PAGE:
Barataria has asked the question several times before – given that things are a lot better than they have been in a long time, why are people so down on the economy?
After posing a few potential reasons, we may have the answer – it was largely an artifact of the presidential campaign. That would make the most sense given that the Conference Board index of Consumer Confidence has hit 104.1, the highest it has been since 2007. Combining that with a strong net approval rating for President Obama, which has been tracking around +8 (52 approve, 44 disapprove) and we have the net positive we should expect.
Will this transfer over to Sec. Clinton in time for the election? Given her performance at the first debate, the answer is that it should. It’s all coming just in time.
The news today is the Consumer Confidence survey. The rating, normalized to 100 when the modern survey started in 1985, is the result of a series of questions on the state of 3,000 households which return a detailed survey. It is considered comprehensive, and it allows them to not only give us a headline number but a detailed reason why it is up or down.
Those details were spelled out in their press release by Lynn Franco, Director of Economic Indicators at The Conference Board:
Consumers’ assessment of present-day conditions improved, primarily the result of a more positive view of the labor market. Looking ahead, consumers are more upbeat about the short-term employment outlook, but somewhat neutral about business conditions and income prospects. Overall, consumers continue to rate current conditions favorably and foresee moderate economic expansion in the months ahead.
In other words, the increase of 14.5 million jobs since the low in 2010 has finally caught on.
In might be more fair to compare the net number of jobs to the last time the Consumer Confidence Index was this high, at the start of 2007. This was before the first hint of a crisis came in August and just before the famed housing bubble started to burst. That gives us a net increase of 7 million jobs. Given that the total number of workers has increased slightly, it makes more sense to look at the comprehensive U6 unemployment figure since that time:
At 9.7%, we’re not quite back to the 8.4% from 2007. But given that the survey asks respondents to look out six months, they may be pretty close to on track. People do have hope for the future and it shows.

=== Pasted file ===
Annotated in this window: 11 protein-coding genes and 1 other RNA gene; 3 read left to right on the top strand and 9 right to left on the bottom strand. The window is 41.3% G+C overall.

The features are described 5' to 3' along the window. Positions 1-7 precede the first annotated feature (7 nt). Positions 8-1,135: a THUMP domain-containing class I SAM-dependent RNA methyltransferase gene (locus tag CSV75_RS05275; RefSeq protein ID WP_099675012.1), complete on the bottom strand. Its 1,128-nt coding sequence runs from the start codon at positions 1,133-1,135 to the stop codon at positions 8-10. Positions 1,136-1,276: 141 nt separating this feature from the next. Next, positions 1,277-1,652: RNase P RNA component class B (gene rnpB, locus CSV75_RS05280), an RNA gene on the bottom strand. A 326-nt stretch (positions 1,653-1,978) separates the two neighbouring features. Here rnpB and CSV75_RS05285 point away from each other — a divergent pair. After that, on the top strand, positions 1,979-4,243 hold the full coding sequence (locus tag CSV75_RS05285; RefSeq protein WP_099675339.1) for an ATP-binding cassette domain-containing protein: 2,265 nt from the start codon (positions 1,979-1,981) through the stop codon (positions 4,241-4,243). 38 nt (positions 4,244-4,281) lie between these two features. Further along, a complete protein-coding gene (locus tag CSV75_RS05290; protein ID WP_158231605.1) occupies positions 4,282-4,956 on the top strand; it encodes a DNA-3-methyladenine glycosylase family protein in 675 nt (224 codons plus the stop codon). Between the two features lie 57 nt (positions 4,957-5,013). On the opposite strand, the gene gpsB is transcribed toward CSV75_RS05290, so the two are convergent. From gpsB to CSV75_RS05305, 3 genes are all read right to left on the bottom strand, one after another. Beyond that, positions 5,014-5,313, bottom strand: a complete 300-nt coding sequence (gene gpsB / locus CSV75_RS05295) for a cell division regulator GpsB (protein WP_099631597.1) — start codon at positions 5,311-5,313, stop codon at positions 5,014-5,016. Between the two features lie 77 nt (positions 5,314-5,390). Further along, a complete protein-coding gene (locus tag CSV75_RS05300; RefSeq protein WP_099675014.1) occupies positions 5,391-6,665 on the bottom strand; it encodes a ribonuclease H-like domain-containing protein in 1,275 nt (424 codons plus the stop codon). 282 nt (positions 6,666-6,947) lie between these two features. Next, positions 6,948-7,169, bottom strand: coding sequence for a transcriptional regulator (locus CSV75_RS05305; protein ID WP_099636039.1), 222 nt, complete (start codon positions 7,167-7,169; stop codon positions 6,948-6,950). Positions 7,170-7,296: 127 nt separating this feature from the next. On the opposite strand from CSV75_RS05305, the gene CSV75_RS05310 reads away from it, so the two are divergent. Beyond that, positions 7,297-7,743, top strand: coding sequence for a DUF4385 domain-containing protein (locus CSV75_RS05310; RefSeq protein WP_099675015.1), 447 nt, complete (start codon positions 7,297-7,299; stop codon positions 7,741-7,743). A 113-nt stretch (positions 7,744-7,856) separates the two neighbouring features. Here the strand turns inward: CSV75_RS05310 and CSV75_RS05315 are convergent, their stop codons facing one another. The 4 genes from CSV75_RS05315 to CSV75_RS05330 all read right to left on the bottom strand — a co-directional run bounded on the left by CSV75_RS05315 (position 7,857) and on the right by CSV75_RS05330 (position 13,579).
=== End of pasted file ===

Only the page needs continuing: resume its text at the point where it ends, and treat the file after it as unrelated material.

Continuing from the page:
Where has this confidence been for the last year? That has been a big mystery overall, given that things haven’t improved that dramatically for a while. It shows in the chart above. The anger and resentment we have seen running very hot through this campaign has actually been out of step, but it may be explainable. After all, people tend to notice what’s happening around them more once they get out of survival mode and actually develop worse feelings about the world.
Take that new attention to the world and feed into it a necessarily downer of a story, fed by those who are running from the outside, and you have a recipe for bad feelings.
Through all of this, President Obama’s approval rating has been rising steadily no matter what the rhetoric has been. It now stands around 52% approval, a net of +8. That’s the highest any president has experienced at this point in their term, which is a positive sign. People do understand what it means to have a firm hand on the tiller guiding the ship of state, and they appreciate it.
Which naturally brings us to the next President. For a period of time it appeared that Clinton in a landslide was the story. For many reasons, the polling has tightened substantially. It all comes down to the debates in this election cycle for one good reason – it always does. Clinton was able to stand up there, look healthy and look presidential. The rest is really just the daily oatmeal that gives reporters paychecks.
The anger of the last year of election cycle appears to have largely burned itself out. The story that everything is bad and getting worse simply isn’t playing as it once did. That’s not to say that everything is great, of course – the best way to report it is that the glass is half full. This is what you’d expect at the rough turning point between the dying off of the old economy and the start of the new cycle, which is still on track to come to fruition sometime next year.
That will happen when everyone really looks around and sees plenty of opportunity through the lifting fog of risk. That is when the next economy really forms.
Today? Confidence is back, and that will make all the difference. It’s just in time for Clinton and it’s just in time for this nasty business cycle, an economic winter, to finally thaw. It’s not that everything is fabulous, but there’s certainly nothing better to look back on. Consumers are finally getting their confidence back and that is what we’ve been waiting for.